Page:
It is unclear why the AirAsia plane was travelling at a significantly lower altitude than the six other planes in its vicinity, which included aircraft belonging to Garuda Indonesia, Lion Air (another Indonesian-based airline) and Emirates, as well as two other AirAsia flights, all of which were flying above 34,000 feet. This may have been influenced by the fact that QZ8051, a lighter, single-aisle commercial jet, was on a short two hour trip, and carrying a full load of passengers and fuel. AirAsia has not commented on whether the decision to move the flight’s departure time forward by two hours impacted on the congestion around the thunderstorm, limiting the pilots’ options.
Secondary, unverified radar data published online shows that the pilots had climbed from 32,000 feet and reached an altitude of 36,000 feet, but with a ground speed of just 353 knots, or 650 kilometres per hour. Aviation experts have commented that if this data is correct, the aircraft was travelling at an insufficient speed for its altitude, which could have led to a stall.
A report into the crash of Air France Flight AF447 on June 1, 2009, which killed all 228 people on board, found that the plane’s pitot tubes, used for measuring ground speed, had iced over and gave false measurements. The aircraft crashed after it stalled.
Tim Vasquez, a former US Air Force meteorologist and administrator of weathergraphics.com, conducted an analysis of weather conditions during Flight QZ8501, and concluded that icing was a possibility. He noted that the critical icing layer of the thunderstorm extends from 17,000 to 23,000 feet, while lower temperatures at higher altitudes make icing less likely. The Air France flight, however, had revealed that icing can occur at higher altitudes.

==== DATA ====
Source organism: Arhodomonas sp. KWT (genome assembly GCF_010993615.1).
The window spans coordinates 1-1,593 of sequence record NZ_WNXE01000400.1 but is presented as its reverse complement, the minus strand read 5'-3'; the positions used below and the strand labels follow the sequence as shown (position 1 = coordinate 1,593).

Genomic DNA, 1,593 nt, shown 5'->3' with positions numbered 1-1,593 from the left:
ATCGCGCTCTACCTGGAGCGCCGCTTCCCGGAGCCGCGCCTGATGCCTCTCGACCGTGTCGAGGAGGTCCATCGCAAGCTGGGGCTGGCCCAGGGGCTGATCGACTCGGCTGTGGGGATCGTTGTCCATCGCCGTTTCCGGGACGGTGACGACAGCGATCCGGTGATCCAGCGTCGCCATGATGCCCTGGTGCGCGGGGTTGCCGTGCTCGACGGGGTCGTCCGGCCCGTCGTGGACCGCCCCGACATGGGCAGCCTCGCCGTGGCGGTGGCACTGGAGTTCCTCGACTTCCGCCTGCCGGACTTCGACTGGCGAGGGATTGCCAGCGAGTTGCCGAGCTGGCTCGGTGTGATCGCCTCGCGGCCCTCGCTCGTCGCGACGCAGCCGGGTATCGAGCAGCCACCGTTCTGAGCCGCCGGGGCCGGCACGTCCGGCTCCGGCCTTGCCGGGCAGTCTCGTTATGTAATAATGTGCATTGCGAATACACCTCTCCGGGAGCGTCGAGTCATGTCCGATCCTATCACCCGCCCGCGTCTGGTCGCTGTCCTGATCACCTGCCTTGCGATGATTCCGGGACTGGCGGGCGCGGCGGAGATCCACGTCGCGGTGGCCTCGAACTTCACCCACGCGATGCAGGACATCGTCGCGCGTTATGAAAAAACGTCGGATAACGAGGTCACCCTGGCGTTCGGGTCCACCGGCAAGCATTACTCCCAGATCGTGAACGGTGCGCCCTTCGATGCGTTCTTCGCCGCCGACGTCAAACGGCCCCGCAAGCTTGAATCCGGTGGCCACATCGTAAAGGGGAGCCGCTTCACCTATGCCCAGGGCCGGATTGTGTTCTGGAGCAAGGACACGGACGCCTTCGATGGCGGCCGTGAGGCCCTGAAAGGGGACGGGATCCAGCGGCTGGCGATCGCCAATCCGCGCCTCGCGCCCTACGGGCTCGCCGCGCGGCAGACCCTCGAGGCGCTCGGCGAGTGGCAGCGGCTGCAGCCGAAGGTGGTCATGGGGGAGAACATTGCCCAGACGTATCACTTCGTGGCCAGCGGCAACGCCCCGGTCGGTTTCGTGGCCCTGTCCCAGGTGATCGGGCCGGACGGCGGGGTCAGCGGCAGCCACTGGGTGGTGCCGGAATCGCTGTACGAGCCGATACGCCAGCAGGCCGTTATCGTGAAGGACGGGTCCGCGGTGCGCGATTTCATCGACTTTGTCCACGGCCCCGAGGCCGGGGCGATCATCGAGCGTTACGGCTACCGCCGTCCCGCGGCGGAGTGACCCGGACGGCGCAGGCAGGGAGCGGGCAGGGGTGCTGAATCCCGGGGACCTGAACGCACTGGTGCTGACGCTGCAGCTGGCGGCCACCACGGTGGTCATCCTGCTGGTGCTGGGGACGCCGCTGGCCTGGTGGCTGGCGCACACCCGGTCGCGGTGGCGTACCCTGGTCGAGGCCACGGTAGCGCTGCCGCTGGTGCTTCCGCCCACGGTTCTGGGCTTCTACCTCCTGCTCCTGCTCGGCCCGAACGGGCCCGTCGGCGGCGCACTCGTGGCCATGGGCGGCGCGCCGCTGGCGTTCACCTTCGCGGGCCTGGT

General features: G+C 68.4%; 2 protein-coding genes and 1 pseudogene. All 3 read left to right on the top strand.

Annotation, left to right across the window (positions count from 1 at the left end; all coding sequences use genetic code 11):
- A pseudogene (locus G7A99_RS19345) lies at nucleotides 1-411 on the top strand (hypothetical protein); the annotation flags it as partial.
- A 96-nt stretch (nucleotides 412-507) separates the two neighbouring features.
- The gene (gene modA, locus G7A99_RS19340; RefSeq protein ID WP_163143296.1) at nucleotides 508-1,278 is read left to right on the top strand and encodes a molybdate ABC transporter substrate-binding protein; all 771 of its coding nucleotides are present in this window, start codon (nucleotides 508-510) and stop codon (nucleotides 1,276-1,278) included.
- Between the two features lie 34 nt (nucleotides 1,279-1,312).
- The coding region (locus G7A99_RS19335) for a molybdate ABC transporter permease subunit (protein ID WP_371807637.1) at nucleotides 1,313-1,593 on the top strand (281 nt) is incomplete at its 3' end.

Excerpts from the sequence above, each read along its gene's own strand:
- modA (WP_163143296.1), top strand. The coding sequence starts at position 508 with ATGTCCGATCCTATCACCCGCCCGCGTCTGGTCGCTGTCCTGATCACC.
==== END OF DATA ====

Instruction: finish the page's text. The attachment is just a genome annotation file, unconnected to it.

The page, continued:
Hanna Simatupang, an aviation expert and former investigator at Indonesia’s National Transportation Safety Committee, told the Jakarta Post that there may have been something wrong with the aircraft which caused its emergency transmitter locator not to emit any signal.
Hanna told the newspaper that aviation firms and the authorities in Indonesia did not operate on a “safety first” policy “because aviation still sees profit as the priority.”
The incident has also raised questions about what live weather and storm data is available to pilots. Geoffrey Thomas, a Sydney-based aviation expert, told the Daily Mail newspaper that the A320 plane was not equipped with the latest weather radar monitor for measuring the severity of storms—equipment that has been available since 2002. Thomas said that because the older system on the A320 required manual operation, “it’s possible to make a mistake.”
Bob Marshall, the chief executive of Earth Networks, a global provider of weather data, told the New York Times on December 30: “There’s more technology and automated alerting on some of the apps on your smartphone than are on these planes today. The vast majority of the world lacks adequate technology and alerting that pilots need to help keep the plane out of harm’s way.”
Underlying all of the decision making processes in the commercial airline industry are the immediate profit interests of the giant airline corporations involved. Aircraft costs, maintenance and staff are being slashed as a result of the ruthless struggle internationally for market share, which in one way or another increases the danger of serious accidents.